Part 1: REOPENING SCHOOLS
How to Prepare for Onsite Service Delivery
C. Materials and Workspace
Most SLPs, especially those who work with young children, are accustomed
to having wet wipes and sanitizer handy, but in the midst of the current pandemic, it has become necessary to reconsider some of our therapy materials and work spaces.
The first article in Part 1: Reopening Schools discussed the use of masks and barriers as protection from infection while providing speech-language services. The second article suggested a plan or process for cleaning and disinfecting in order to reduce the risk of exposure to the virus. Another important factor in preparing and providing onsite therapy is maintaining clean materials and workspace. Most SLPs, especially those who work with young children, are accustomed to having wet wipes and sanitizer handy, but in the midst of the current pandemic, it has become necessary to reconsider some of our therapy materials and the environments in which we provide services.
Consider which items might be most difficult to keep clean and remove them. Fabric and shared materials should be put away for the time being
unless you can provide individual items for each student.
Take personal items home for now.
You can put things in plastic bins with lids to reduce touching except when being used.
Set up individually designated trays or bins for students’ materials to decrease the number of items touched by multiple students.
Ask parents to send a gallon Ziploc bag or pencil pouch of crayons, glue sticks, etc. to reduce exposure and the need to clean so many materials.
Keep a large wash bin available in your room for students to deposit toys; make cleaning up part of your therapy routine.
Post signs and reminders around your room to indicate “clean,” “dirty,” “teacher-only,” “wash your hands,” “wear a mask,” and “smile or wave (no high fives).”
Invest in plastic toys, games, and items that can be easily cleaned, as well as digital resources to be used on a computer or iPad.
Using a fan to circulate the air in your room is also a good idea.
Think about alternative ways to use your materials.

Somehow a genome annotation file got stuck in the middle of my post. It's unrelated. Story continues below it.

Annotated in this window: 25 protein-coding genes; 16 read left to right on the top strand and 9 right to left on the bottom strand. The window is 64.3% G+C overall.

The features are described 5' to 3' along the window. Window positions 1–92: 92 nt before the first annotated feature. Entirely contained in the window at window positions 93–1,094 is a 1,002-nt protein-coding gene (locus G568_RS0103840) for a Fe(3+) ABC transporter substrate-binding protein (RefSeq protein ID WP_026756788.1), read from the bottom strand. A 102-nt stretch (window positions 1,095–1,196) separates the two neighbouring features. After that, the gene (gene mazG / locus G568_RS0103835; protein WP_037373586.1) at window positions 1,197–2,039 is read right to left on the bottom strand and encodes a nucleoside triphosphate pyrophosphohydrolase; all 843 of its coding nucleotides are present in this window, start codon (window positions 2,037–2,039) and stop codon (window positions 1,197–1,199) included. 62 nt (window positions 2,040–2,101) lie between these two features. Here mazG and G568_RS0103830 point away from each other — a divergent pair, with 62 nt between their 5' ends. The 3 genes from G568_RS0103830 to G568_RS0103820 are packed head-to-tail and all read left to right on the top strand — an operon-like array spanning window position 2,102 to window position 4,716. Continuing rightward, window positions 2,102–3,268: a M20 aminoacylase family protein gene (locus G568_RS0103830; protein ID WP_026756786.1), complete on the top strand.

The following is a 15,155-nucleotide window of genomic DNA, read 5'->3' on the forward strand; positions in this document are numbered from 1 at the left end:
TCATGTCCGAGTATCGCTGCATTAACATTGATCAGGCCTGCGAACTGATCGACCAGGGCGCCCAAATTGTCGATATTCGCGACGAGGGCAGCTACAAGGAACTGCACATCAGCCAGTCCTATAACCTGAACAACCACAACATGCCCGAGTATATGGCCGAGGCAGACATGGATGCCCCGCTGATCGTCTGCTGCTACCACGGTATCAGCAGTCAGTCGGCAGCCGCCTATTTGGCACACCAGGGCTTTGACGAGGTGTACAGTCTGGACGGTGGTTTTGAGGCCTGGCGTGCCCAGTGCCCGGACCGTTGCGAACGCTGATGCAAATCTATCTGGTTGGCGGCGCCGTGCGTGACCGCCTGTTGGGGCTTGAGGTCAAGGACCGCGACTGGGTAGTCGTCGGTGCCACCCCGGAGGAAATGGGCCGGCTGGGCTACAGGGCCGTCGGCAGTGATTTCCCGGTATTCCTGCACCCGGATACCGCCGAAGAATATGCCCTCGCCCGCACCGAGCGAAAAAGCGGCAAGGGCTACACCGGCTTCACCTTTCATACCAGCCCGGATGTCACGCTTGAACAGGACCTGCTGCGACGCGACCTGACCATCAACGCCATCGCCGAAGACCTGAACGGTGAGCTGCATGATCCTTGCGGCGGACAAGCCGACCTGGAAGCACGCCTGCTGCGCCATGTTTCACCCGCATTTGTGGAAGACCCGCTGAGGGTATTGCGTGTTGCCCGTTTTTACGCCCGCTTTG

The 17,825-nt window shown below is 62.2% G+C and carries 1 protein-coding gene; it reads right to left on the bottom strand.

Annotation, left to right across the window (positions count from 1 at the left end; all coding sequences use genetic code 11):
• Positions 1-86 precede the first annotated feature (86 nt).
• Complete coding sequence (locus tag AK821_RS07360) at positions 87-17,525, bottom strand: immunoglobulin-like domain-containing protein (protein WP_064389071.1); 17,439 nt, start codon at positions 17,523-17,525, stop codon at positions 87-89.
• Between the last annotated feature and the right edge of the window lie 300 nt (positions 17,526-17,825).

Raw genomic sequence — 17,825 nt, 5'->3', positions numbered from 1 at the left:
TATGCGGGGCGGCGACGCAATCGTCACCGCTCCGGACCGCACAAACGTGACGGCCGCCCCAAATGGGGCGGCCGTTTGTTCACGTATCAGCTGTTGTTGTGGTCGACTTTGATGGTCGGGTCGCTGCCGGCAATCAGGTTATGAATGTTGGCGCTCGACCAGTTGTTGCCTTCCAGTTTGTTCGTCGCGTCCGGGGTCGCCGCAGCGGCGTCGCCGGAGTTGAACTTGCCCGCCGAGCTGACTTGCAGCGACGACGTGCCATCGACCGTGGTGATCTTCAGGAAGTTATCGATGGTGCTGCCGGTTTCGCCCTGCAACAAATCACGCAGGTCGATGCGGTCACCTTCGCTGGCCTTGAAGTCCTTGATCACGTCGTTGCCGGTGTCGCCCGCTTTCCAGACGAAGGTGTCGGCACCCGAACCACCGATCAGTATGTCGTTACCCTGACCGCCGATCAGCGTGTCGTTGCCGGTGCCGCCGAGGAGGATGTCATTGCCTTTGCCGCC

If you cannot provide individual bubbles, use a bubble gun instead.
Assign each student their own container of Play-Doh.
Use photo or pencil boxes to create individual sensory bins with items that can be sprayed down or washed.
Substitute the usual beans, rice, or beads in your big sensory bin with shredded paper from the office so that it can be thrown away after use.
Use colored pencils that can be more easily cleaned instead of crayons.
Laminate items so they can be quickly and repeatedly wiped down.
Use plastic wrap to cover tabletops and board games.
Instead of moving game pieces, use folded card paper that can be thrown away after each use.
Put down a plastic or disposable tablecloth on carpets during floor activities.
Use clear page protectors to cover picture books or testing plates during assessment.
Or better yet, use activities on an iPad which can be quickly cleaned between students.
If you haven’t yet jumped on the Boom Card bandwagon, now is the time!
Whenever possible, provide therapy in larger spaces or outside to facilitate access to better air circulation.
Make creating cute, individual pointers for each student a fun therapy activity and/or collaborate with the OT to select child-friendly tongs and teach appropriate use of both.
If you travel between sites, keep a large plastic bin in your vehicle for transporting materials to reduce exposure to yourself and your family.
If scrubs are allowed within your employer’s dress code, consider getting several sets. They are anti-microbial and easy to throw in the washer as soon as you get home.
Given the continuing evolution of this pandemic, no one knows how long schools will remain open to onsite instruction and related services. Remember as you prepare and begin to provide therapy this year that most of these new routines and precautions are temporary. Keep it simple. Open status and protocols may change repeatedly and at any time so don’t invest too much time in preparing for any scenario. Plan targets and activities as if all students are participating remotely so it won’t be quite as jarring to them or require as much adjustment from you if there is a sudden switch in format. Don’t worry too much about décor right now either; select just a few positive, colorful decorations that will make your space the most warm and welcoming.
It is a school year unlike any other in our lifetimes. School-based SLPs must be prepared to provide services in new and creative ways during this unprecedented time of crisis and change in order to facilitate continued learning, maintain required health precautions, and create an atmosphere where students feel genuinely safe and welcome.
Check back soon for the next installment in Part 1: Reopening Schools,
“How to Prepare for Teletherapy Services - A. Systems and Technology.”
In the meantime, please share your thoughts and ideas in the comments below.